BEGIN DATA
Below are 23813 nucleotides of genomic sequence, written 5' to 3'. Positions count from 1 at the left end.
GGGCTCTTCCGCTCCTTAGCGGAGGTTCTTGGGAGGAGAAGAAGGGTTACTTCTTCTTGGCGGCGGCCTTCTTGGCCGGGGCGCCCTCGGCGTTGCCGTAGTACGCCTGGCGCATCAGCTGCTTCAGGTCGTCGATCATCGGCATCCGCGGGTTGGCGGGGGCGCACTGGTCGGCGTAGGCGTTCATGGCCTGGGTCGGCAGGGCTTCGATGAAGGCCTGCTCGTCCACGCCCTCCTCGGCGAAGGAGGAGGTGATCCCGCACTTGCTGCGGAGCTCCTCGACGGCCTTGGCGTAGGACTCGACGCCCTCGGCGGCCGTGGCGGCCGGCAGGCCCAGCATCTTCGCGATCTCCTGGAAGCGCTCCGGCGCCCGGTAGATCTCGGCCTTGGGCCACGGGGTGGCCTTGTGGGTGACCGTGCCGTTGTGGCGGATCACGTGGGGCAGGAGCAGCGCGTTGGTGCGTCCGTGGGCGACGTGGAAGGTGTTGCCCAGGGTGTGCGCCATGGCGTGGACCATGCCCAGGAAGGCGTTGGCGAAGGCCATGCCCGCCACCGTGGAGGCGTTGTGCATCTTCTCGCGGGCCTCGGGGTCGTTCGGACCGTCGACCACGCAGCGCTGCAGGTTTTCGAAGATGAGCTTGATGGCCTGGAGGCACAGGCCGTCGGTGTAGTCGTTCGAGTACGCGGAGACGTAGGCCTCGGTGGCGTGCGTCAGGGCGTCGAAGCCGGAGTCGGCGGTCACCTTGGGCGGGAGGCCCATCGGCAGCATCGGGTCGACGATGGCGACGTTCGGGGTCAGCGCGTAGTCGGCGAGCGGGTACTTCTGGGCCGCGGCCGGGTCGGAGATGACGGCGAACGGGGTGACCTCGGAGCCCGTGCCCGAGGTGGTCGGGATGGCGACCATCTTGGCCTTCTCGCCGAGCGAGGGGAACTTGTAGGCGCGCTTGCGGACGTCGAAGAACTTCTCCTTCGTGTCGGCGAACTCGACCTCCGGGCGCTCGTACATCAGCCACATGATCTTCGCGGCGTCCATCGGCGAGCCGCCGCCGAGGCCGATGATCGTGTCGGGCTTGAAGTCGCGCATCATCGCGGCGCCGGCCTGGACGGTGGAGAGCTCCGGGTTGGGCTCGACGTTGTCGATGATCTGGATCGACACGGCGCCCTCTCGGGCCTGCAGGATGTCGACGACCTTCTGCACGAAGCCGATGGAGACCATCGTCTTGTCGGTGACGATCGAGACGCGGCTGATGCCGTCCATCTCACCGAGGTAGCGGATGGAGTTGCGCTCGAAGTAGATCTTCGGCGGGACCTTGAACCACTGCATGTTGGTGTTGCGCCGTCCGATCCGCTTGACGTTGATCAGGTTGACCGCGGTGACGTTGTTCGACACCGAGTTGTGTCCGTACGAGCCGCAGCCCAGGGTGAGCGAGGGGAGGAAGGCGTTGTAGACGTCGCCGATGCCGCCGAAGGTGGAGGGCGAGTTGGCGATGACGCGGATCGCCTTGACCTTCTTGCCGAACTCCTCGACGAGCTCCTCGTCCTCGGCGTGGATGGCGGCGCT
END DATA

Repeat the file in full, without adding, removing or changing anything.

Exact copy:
Below are 23813 nucleotides of genomic sequence, written 5' to 3'. Positions count from 1 at the left end.
GGGCTCTTCCGCTCCTTAGCGGAGGTTCTTGGGAGGAGAAGAAGGGTTACTTCTTCTTGGCGGCGGCCTTCTTGGCCGGGGCGCCCTCGGCGTTGCCGTAGTACGCCTGGCGCATCAGCTGCTTCAGGTCGTCGATCATCGGCATCCGCGGGTTGGCGGGGGCGCACTGGTCGGCGTAGGCGTTCATGGCCTGGGTCGGCAGGGCTTCGATGAAGGCCTGCTCGTCCACGCCCTCCTCGGCGAAGGAGGAGGTGATCCCGCACTTGCTGCGGAGCTCCTCGACGGCCTTGGCGTAGGACTCGACGCCCTCGGCGGCCGTGGCGGCCGGCAGGCCCAGCATCTTCGCGATCTCCTGGAAGCGCTCCGGCGCCCGGTAGATCTCGGCCTTGGGCCACGGGGTGGCCTTGTGGGTGACCGTGCCGTTGTGGCGGATCACGTGGGGCAGGAGCAGCGCGTTGGTGCGTCCGTGGGCGACGTGGAAGGTGTTGCCCAGGGTGTGCGCCATGGCGTGGACCATGCCCAGGAAGGCGTTGGCGAAGGCCATGCCCGCCACCGTGGAGGCGTTGTGCATCTTCTCGCGGGCCTCGGGGTCGTTCGGACCGTCGACCACGCAGCGCTGCAGGTTTTCGAAGATGAGCTTGATGGCCTGGAGGCACAGGCCGTCGGTGTAGTCGTTCGAGTACGCGGAGACGTAGGCCTCGGTGGCGTGCGTCAGGGCGTCGAAGCCGGAGTCGGCGGTCACCTTGGGCGGGAGGCCCATCGGCAGCATCGGGTCGACGATGGCGACGTTCGGGGTCAGCGCGTAGTCGGCGAGCGGGTACTTCTGGGCCGCGGCCGGGTCGGAGATGACGGCGAACGGGGTGACCTCGGAGCCCGTGCCCGAGGTGGTCGGGATGGCGACCATCTTGGCCTTCTCGCCGAGCGAGGGGAACTTGTAGGCGCGCTTGCGGACGTCGAAGAACTTCTCCTTCGTGTCGGCGAACTCGACCTCCGGGCGCTCGTACATCAGCCACATGATCTTCGCGGCGTCCATCGGCGAGCCGCCGCCGAGGCCGATGATCGTGTCGGGCTTGAAGTCGCGCATCATCGCGGCGCCGGCCTGGACGGTGGAGAGCTCCGGGTTGGGCTCGACGTTGTCGATGATCTGGATCGACACGGCGCCCTCTCGGGCCTGCAGGATGTCGACGACCTTCTGCACGAAGCCGATGGAGACCATCGTCTTGTCGGTGACGATCGAGACGCGGCTGATGCCGTCCATCTCACCGAGGTAGCGGATGGAGTTGCGCTCGAAGTAGATCTTCGGCGGGACCTTGAACCACTGCATGTTGGTGTTGCGCCGTCCGATCCGCTTGACGTTGATCAGGTTGACCGCGGTGACGTTGTTCGACACCGAGTTGTGTCCGTACGAGCCGCAGCCCAGGGTGAGCGAGGGGAGGAAGGCGTTGTAGACGTCGCCGATGCCGCCGAAGGTGGAGGGCGAGTTGGCGATGACGCGGATCGCCTTGACCTTCTTGCCGAACTCCTCGACGAGCTCCTCGTCCTCGGCGTGGATGGCGGCGCT